Pinyin English

Decorative Designs in Chinese Art 中国文物的纹饰

Fire Design 火纹
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Shang Dynasty 商朝

The Shang dynasty was established in about 1,600 BCE when eastern tribes overthrew the Xia. After a number of early relocations of the capital it was settled in Yin, located in present day Anyang, Henan province in about 1,300 BCE. Thousands of bronze ware artifacts have been excavated from Yin and more Shang dynasty artifacts have been found in Hebei, Shaanxi, Shanxi, Shandong, Anhui, and Liaoning provinces. One of the best known Shang emperors is Emperor Wu Ding 武丁, who reigned around 1,250 BCE, at the peak of the Shang court. His reign divides the early and late Shang period. One of the riches archeological sites is the tomb of Wu Ding's wife Fu Hao 妇好 (literally, good wife). She was the emperor's favorite wife, a military hero, and important political figure but, unfortunately, died an untimely and early death. Her tomb was found in 1976 in present day Anyang stacked full with priceless bronze ware. Even before the find, she was known from numerous oracle bone divinations that the emperor ordered to monitor her safety.

Fire and Animal Mask Patterns
商朝中期公元前15世纪13世纪上海博物馆
Fire Designs and Animal Mask Designs on a Jia (Wine Vessel)
Mid Shang Dynasty (15th — 13th century BCE), Shanghai Museum

Bronze was an important material for ceremonial vessels, such as the wine and food vessels shown below. The vessels played a key role in these ceremonies used for offerings to dieties and ancestors. The markings on the vessels had a connection with these ceremonies and the religious beliefs of the people at the time, especially mysterious and ferocious animals.

Fire and Animal Mask Patterns
商朝中期公元前15世纪13世纪上海博物馆
Jia with Animal Mask Designs
Mid Shang Dynasty (15th — 13th century BCE), Shanghai Museum

Chinese discovered how to brew alcoholic drinks in the Neolithic Age. The jia, shown in the picture above, is a relatively large vessel for heating wine.

Animal Mask Patterns
商朝公元前13世纪11世纪上海博物馆
Animal Mask Pattern on a Gui (Food Vessel)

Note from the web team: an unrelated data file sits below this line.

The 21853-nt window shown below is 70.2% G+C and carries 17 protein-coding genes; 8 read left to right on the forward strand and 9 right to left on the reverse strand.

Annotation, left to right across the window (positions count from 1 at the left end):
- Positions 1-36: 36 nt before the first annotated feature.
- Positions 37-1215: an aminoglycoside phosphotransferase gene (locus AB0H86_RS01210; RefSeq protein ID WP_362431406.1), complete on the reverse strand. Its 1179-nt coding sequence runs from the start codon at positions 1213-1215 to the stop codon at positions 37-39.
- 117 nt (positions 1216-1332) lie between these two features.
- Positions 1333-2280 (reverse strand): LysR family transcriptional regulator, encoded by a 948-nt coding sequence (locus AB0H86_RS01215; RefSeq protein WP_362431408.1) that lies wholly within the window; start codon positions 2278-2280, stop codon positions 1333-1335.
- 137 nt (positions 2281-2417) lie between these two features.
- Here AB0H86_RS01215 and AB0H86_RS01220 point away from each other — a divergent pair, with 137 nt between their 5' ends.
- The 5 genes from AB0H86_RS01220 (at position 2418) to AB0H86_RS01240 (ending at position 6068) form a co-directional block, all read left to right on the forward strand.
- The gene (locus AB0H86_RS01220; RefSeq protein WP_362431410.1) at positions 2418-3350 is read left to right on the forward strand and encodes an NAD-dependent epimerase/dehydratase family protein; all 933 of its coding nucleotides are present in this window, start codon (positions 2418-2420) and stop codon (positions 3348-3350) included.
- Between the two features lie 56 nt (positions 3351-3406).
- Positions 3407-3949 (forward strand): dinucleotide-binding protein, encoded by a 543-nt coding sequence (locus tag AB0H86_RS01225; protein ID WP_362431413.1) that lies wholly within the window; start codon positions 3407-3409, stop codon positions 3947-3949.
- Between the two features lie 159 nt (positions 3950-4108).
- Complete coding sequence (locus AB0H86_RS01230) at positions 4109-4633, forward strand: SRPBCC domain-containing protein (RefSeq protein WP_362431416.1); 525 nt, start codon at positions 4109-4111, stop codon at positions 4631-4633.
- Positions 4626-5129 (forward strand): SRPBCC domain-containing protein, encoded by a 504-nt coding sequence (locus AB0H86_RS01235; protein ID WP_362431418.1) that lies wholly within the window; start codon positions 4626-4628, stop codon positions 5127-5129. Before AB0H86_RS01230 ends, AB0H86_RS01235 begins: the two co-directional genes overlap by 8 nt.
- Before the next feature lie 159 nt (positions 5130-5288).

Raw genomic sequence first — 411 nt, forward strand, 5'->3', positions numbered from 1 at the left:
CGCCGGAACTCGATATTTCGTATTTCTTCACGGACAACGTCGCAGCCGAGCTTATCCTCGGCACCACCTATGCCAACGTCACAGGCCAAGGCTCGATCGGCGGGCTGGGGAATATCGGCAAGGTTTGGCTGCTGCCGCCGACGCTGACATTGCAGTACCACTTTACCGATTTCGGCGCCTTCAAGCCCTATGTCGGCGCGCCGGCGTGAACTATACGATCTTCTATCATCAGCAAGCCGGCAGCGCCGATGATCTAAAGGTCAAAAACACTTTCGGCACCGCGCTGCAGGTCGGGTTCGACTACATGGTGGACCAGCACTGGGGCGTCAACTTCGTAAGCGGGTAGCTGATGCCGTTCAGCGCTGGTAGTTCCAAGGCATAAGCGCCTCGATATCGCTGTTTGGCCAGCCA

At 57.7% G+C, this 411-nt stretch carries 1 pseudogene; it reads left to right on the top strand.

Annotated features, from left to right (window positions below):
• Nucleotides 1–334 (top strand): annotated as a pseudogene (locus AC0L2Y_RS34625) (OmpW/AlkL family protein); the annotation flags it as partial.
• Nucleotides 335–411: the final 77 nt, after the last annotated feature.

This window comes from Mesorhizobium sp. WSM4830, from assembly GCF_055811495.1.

Late Shang Dynasty (13th — 11th century BCE), Shanghai Museum

The jia and gui above show uses of the animal mask or taotie design on food and wine vessels.

Bronze Ware Pou Bronze Ware Pou
商朝公元前13世纪11世纪上海博物馆
Pou (Food Vessel) with Animal Mask Pattern
Late Shang Dynasty (13th — 11th century BCE), Shanghai Museum

A pou is an ancient vessel used for holding water or wine. It was in common use from the Shang to the Warring States Period. It is similar to a zun but shorter. Pou are usually round but sometimes square and have restricted opening with a wide shoulder, take a lid, and have a round base. Some have handles and some do not.

Bronze Ware Pou
商朝公元前13世纪11世纪上海博物馆
Pou (Food Vessel) with Nipple and Lightening Pattern
Late Shang Dynasty (13th — 11th century BCE), Shanghai Museum

Pou are frequently decorated with nipples, as shown above and below, and animal mask designs.

a jar / pot
商朝公元前13世纪11世纪上海博物馆
Four Headed Ram Pou
Late Shang Dynasty (13th — 11th century BCE), Shanghai Museum

The yu, shown below, is a water container with a deep belly.

a bowl
商朝公元前13世纪11世纪上海博物馆
Fu Yi Bowl
Late Shang Dynasty (13th — 11th century BCE), Shanghai Museum

The ding , the most important bronzeware artifact, was a central artifact used in ceremonies, especially sacrifices and court banquets. It's use was strictly regulated in the Shang and Western Zhou dynasties. Only the emperor could use nine ding in ceremonies. Lesser nobles could use seven, five, three, or one ding. The Nine Ding 九鼎 is a symbole of state power originating with the founder of the Xia Dynasty, which were passed to successive rulers. There are many Chinese idioms with references to ding. There are also many names of Chinese restaurants with ding as part of the name, such as (literally, good ding).

Ding
商朝公元前13世纪11世纪上海博物馆
Ding with Flat Legs with Dragon Design
Late Shang Dynasty (13th — 11th century BCE), Shanghai Museum

The ding above has dragon designs on it and the ding below has an animal mask (taotie) design.

Ding
商朝公元前13世纪11世纪首都博物馆
Fen Dang Ding
Late Shang Dynasty (13th — 11th century BCE), Capital Museum, Beijing

The gu, shown below, is a trumpet like wine vessel with a hoop base. The inspiration for the design of the bronze ware gu is the pottery gu.

gu / a wine vessel
商朝公元前13世纪11世纪上海博物馆
Gu (Wine Vessel)
Late Shang Dynasty (13th — 11th century BCE), Shanghai Museum

The you, shown below, is a vessel for holding a valuable wine brewed from black millet and vanilla.

a wine container
商朝公元前13世纪11世纪上海博物馆
You (Wine Vessel)
Late Shang Dynasty (13th — 11th century BCE), Shanghai Museum
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